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July 16 2013 3 16 /07 /July /2013 22:15

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                Emma Sharma Hayes

 

                               An Appreciation

 

 

A woman who was a friend and inspiration to survivors of institutional abuse has passed away.

   Emma Sharma Hayes died peacefully on June 3rd at age 62. She had worked as a nurse in Britain before returning in later life to Ireland where she lived in Dublin’s Jervis Street.  Emma experienced cruelty at the hands of a religious order in her childhood.

   Only decades later would this wound that marred her early years be acknowledged by the relevant Order. In the interim, however, Emma displayed a remarkable lack of bitterness towards the people responsible. 

   She quietly helped survivors of institutional abuse, availing of her nursing and counseling skills, and her talent and qualifications as a creative writer, to lend support to people struggling to come to terms with the wrongs of another era. 

   She welcomed as a watershed in Irish history the publication of the Ryan Report in 2009 that exposed the horrors of what happened in State-funded industrial schools and the more recent report on the Magdalene Laundries.

   Despite her reservations about organized religion, Emma was a deeply spiritual person. A student of the works of Carl Gustav Jung, she had an open mind on what other levels of existence might await us after death.

   She adopted many causes pertaining to environmental protection and the safeguarding of heritage sites. Emma was a familiar sight on the Hill of Tara during the campaign against the routing of a motorway through the Tara-Skryne valley. For her, it was more than a culturally and archeologically significant location: It was part of Ireland’s soul.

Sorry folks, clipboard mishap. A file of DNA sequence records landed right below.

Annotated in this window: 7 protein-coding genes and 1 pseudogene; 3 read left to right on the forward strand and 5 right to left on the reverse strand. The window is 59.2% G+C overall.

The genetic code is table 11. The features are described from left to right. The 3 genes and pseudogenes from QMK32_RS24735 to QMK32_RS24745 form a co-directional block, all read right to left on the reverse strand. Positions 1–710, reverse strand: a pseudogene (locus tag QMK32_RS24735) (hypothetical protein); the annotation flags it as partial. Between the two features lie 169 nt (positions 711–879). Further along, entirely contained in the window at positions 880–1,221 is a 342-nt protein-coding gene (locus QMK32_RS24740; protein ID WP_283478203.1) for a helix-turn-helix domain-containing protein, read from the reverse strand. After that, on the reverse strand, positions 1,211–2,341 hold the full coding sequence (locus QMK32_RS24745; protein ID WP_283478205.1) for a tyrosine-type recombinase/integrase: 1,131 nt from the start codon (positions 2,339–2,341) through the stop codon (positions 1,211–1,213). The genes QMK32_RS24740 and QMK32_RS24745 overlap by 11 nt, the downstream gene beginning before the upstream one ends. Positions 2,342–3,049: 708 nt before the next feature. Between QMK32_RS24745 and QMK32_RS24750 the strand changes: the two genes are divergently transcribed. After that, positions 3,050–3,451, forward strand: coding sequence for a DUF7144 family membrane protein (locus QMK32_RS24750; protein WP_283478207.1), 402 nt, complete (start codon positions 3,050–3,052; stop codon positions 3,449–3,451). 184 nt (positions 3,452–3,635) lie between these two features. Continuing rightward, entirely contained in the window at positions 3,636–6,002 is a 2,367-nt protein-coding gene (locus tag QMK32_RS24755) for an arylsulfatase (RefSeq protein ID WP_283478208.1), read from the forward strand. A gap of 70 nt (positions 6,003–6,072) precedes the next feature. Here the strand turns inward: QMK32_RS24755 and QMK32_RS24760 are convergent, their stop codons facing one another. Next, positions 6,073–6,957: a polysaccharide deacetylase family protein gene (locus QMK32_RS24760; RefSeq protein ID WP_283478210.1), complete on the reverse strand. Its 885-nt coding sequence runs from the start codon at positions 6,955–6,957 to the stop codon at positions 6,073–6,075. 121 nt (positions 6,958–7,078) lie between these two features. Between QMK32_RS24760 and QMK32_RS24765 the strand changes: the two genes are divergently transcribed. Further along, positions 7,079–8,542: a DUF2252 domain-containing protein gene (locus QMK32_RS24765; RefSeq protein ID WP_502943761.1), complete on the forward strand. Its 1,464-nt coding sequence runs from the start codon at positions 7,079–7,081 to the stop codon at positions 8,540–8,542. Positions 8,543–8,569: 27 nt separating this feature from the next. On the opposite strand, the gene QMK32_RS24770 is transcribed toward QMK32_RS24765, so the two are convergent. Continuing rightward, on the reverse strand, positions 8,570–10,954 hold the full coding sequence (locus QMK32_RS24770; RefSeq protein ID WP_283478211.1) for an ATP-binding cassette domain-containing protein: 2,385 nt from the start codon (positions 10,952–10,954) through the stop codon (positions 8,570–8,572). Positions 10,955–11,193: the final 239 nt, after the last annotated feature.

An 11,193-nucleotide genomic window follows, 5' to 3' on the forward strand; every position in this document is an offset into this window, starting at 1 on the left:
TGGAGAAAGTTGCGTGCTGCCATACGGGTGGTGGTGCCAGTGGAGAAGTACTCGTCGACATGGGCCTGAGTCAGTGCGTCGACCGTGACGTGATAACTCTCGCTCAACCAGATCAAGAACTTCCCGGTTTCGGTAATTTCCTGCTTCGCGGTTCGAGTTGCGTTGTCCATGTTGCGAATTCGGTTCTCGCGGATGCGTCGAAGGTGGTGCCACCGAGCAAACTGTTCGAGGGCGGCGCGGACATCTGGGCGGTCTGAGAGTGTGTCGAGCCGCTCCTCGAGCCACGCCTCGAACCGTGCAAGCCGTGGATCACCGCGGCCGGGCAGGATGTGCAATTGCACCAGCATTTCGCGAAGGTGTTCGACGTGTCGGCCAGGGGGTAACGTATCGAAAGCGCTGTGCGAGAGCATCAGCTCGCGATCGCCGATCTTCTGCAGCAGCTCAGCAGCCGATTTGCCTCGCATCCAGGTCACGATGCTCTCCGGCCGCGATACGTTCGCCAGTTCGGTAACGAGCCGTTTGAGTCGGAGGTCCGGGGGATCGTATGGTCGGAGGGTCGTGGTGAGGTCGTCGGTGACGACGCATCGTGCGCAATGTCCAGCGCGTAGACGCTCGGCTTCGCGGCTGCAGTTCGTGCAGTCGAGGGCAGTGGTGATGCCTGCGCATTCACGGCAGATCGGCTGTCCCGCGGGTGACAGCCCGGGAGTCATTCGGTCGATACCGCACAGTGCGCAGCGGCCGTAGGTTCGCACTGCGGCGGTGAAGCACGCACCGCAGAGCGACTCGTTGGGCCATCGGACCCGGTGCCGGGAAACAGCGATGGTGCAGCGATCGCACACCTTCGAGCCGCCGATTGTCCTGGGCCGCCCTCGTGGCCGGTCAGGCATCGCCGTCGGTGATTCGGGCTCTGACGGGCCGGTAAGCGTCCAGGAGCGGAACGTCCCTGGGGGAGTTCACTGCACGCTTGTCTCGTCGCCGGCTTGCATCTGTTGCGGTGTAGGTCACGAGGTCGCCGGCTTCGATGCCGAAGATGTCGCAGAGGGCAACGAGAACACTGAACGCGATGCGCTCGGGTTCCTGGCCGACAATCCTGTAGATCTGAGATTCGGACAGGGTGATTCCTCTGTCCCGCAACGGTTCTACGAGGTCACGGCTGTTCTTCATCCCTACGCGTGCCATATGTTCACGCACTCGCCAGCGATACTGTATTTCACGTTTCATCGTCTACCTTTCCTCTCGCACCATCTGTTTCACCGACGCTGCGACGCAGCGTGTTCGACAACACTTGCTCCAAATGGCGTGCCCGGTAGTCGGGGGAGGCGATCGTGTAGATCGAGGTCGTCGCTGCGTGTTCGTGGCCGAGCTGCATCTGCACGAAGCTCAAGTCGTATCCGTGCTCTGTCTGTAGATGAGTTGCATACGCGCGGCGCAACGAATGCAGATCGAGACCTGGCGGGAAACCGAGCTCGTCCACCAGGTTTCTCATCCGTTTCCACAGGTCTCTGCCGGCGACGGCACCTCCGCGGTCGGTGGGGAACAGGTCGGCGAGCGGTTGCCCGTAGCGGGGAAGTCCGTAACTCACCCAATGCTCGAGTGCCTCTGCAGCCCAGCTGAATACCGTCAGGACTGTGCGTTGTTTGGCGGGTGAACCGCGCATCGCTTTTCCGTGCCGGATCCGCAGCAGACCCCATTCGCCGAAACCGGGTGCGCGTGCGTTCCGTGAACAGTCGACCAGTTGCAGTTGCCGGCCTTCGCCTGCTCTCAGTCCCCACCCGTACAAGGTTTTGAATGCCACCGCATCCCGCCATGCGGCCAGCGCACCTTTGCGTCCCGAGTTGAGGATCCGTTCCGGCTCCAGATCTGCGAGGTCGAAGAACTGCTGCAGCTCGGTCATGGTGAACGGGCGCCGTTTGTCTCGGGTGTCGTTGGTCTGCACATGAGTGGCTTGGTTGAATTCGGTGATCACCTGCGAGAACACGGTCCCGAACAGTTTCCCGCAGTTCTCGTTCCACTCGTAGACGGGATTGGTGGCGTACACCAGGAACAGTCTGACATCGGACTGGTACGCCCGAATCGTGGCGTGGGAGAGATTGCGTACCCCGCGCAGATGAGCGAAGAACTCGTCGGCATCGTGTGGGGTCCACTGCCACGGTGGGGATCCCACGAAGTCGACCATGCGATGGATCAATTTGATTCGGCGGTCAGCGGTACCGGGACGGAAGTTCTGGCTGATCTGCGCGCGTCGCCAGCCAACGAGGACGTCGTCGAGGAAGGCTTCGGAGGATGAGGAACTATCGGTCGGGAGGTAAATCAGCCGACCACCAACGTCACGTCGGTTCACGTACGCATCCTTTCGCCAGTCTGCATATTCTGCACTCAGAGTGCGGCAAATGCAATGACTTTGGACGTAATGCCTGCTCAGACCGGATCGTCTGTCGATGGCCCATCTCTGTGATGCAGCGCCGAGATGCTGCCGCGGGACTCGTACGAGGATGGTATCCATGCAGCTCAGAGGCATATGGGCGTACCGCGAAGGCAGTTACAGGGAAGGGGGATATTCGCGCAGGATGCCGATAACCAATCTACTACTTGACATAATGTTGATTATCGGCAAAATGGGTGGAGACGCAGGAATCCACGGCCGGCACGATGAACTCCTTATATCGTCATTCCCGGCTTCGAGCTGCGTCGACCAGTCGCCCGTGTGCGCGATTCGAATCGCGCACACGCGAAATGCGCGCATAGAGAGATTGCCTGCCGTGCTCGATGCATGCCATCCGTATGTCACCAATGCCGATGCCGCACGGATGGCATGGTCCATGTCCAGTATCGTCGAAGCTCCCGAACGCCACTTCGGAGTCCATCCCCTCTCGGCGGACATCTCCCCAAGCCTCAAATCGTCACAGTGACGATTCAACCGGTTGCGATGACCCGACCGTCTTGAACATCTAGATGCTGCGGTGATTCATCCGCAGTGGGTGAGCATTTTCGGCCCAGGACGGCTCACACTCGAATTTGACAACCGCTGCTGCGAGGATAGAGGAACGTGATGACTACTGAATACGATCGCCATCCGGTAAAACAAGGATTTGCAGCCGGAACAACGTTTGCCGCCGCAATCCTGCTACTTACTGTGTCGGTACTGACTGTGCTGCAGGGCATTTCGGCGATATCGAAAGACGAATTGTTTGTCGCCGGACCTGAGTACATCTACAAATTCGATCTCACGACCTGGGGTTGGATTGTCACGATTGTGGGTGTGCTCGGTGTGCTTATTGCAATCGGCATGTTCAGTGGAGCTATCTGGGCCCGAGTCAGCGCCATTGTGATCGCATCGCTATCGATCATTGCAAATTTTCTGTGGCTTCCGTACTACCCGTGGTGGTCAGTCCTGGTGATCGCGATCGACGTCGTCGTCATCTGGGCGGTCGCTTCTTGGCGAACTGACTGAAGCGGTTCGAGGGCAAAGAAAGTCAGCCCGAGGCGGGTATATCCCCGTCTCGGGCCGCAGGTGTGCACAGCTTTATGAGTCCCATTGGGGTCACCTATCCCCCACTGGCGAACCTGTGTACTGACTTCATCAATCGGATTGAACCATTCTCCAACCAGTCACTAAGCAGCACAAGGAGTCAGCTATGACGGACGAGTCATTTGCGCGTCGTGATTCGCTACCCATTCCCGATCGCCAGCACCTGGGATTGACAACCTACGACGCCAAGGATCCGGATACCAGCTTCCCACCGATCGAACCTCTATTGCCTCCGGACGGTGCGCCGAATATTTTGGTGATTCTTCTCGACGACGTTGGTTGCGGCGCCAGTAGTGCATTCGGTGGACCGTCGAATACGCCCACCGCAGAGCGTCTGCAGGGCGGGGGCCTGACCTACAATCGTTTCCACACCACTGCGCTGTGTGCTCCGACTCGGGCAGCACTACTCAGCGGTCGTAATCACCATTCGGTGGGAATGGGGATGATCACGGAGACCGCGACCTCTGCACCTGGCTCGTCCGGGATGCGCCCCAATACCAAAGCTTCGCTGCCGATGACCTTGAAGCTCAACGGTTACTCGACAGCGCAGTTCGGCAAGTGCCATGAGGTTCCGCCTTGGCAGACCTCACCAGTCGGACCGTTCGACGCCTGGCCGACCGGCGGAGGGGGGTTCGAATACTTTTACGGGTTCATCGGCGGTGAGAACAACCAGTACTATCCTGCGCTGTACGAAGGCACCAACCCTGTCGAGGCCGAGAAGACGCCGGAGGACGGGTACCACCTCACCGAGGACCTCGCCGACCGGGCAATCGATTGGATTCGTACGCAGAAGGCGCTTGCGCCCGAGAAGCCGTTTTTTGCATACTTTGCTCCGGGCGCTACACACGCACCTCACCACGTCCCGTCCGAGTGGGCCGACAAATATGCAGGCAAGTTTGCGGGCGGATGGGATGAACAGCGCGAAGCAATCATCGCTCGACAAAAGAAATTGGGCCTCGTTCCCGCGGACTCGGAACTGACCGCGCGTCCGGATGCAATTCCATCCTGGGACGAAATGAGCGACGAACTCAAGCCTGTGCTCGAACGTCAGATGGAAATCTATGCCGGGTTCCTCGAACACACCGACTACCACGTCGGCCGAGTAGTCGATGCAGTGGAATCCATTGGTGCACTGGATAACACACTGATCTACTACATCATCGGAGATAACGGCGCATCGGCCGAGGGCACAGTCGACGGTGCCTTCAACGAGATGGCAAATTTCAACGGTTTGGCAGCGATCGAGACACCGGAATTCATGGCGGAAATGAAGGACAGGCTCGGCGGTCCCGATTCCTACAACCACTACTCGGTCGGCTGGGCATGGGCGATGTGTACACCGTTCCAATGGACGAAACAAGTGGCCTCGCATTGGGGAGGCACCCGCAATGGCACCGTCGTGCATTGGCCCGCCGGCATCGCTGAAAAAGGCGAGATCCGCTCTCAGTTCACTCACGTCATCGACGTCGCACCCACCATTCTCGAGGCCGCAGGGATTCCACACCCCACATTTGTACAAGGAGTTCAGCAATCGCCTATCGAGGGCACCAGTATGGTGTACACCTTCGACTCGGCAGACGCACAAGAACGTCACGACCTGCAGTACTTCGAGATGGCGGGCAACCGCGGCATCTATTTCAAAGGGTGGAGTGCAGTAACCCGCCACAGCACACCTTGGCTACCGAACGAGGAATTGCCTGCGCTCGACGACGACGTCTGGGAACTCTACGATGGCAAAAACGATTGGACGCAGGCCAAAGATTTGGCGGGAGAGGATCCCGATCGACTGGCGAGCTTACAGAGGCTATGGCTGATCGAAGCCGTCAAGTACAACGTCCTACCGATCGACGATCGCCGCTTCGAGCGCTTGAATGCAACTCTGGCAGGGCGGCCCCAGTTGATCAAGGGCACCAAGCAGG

The preservation of Ireland’s woodland heritage was another cause she cherished. She joined protests at the Dail that urged a reversal of plans to sell off the harvesting rights to our forests.

   Emma was active in the Green Party and though saddened by its 2011 electoral setback, she was delighted with the election of Dublin North TD Clare Daly whose political ethos and social analysis she felt resonated with her own. 

   She organized petitions for a whole range of human rights causes, especially ones pertaining to the ill-treatment and persecution of women.  She also supported the campaign against blood sports.

   Her life of service to others and the causes she held dear were reflected in the attendance at her funeral service at Mount Jerome. Representatives of many campaign groups were there to say goodbye to Emma, as were her daughter Brogan and son Vijay, to both of whom she was a caring mother and friend.

           -John Fitzgerald

 

(Published in Irish Times-July 8th 2013)

 

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